Jillian Mayer, still from Life and Freaky Times of Uncle Luke, 2011, video, 7 minutes (courtesy of the artist and David Castillo Gallery, Miami)

As cultural theorist John Storey has observed, "we communicate through what we consume. Consumption is perhaps the most visible way in which we stage and perform the drama of self-formation."3 When confronted by the culturally specific references found in Mayer's work, viewers variably respond according to generation, education, cultural literacy, social status, geographic region, musical taste, and so on. To put it another way, response is a measure of the degree to which they identify with the cultural consumption patterns she has represented. The effect is most apparent in response-generating forums like the Internet, where it can literally be tracked.



Jillian Mayer, stills from Life and Freaky Times of Uncle Luke, 2011, video, 7 minutes (courtesy of the artist and David Castillo Gallery, Miami)

Mayer has only begun to unravel the possibilities of the Internet. A close look at her YouTube posts and Facebook pages—she has many: one for her real self, one for her fictional self, and now one for I Am Your Grandma—reveals that she is actively considering the possibilities of online social spaces as territory to be explored, exploited, and deconstructed. She also imagines new forms of online exhibition: something moderated, not quite the free-for-all of YouTube. Regardless, Mayer's work is firmly tied to the world of television. We are, it seems, bound by our roots.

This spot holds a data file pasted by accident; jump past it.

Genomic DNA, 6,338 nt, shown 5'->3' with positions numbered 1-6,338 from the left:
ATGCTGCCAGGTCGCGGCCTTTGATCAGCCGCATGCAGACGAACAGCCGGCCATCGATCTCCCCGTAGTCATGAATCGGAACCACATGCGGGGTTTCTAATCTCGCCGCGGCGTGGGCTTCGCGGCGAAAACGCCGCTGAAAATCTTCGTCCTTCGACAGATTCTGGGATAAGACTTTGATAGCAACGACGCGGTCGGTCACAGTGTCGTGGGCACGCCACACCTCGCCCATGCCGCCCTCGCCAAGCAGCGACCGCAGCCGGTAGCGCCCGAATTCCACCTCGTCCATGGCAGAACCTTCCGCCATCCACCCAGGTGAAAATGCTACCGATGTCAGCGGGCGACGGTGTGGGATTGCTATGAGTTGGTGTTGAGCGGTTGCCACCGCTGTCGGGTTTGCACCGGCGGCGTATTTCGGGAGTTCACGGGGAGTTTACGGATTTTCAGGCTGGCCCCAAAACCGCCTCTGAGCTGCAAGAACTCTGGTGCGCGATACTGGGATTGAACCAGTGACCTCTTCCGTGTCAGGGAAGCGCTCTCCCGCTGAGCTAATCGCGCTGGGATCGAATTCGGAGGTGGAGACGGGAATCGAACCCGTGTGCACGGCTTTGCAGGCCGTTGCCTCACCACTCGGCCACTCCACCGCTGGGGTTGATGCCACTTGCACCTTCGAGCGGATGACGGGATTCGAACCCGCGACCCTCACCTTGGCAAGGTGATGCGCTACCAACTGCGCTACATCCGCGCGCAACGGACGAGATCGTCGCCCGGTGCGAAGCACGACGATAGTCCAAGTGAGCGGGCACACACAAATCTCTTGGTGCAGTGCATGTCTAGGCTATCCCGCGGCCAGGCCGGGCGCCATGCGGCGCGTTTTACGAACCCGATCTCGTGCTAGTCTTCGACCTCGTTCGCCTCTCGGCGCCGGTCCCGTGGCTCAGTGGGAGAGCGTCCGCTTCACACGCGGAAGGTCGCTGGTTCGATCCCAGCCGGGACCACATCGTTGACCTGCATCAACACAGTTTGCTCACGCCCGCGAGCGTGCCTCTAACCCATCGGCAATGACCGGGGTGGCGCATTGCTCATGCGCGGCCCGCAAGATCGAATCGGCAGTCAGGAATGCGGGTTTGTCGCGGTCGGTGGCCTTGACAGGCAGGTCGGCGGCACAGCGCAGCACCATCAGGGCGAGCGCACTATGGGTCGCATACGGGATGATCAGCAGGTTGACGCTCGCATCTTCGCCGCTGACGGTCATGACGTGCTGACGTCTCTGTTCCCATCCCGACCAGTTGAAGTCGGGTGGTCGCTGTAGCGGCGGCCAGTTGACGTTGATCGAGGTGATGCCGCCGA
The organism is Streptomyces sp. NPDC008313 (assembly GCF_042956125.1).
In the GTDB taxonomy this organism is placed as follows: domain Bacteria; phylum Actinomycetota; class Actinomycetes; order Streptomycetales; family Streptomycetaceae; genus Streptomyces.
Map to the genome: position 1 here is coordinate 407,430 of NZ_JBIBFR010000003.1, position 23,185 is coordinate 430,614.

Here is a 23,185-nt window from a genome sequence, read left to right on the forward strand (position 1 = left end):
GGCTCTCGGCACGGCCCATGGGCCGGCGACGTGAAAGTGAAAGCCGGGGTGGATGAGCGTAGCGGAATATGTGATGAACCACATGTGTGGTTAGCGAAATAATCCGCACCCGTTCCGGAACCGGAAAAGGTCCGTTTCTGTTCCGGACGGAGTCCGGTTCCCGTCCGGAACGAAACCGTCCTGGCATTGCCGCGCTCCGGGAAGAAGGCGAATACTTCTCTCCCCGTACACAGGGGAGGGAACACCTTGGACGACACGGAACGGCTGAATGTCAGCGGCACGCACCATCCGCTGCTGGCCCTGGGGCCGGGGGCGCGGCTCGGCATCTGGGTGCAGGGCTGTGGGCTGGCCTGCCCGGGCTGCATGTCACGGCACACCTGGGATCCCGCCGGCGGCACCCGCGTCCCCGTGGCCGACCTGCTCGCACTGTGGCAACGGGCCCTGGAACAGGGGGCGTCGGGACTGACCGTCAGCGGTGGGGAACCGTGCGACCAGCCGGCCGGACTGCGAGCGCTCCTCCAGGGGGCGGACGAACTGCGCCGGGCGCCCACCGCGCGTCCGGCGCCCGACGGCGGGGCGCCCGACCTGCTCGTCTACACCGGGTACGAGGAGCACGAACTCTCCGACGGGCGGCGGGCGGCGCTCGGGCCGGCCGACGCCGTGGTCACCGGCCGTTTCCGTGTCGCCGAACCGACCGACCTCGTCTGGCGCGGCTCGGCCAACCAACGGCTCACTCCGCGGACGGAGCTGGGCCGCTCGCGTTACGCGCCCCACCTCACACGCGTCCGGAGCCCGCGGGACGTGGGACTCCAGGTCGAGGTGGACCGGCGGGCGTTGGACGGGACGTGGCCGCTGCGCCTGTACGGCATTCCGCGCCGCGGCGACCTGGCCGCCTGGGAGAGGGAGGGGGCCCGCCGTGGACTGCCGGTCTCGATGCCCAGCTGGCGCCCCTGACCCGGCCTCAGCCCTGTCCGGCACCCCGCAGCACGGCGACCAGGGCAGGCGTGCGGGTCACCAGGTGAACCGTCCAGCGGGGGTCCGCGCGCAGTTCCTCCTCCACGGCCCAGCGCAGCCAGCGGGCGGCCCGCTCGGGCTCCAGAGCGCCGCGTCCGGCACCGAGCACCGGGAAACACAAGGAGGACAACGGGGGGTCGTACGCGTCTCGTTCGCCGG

Jillian Mayer, Performance 016, 2011, color photograph, 16 x 20 inches, ed. of 5 (courtesy of the artist and David Castillo Gallery, Miami)

NOTES
1. Author's conversation with the artist, July 1, 2011.
2. Jim Collins, "Postmodernism and Television," in Robert C. Allen, ed., Channels of Discourse, Reassembled, London: Routledge, 1992, 327-353.
3. John Storey, Inventing Popular Culture: From Folklore to Globalization, Oxford: Blackwell Publishing, 2003, 72.


Jillian Mayer's work will be featured in a solo show at World Class Boxing, a contemporary art space run by collectors Dennis and Debra Scholl, during Art Basel Miami Beach 2011. Mayer will present new work, including a video triptych on love.

Based in Miami and New York, Annie Hollingsworth is a performer, arts writer, and frequent contributor to ART PAPERS. Her work focuses on dance, visual art, and the space between them.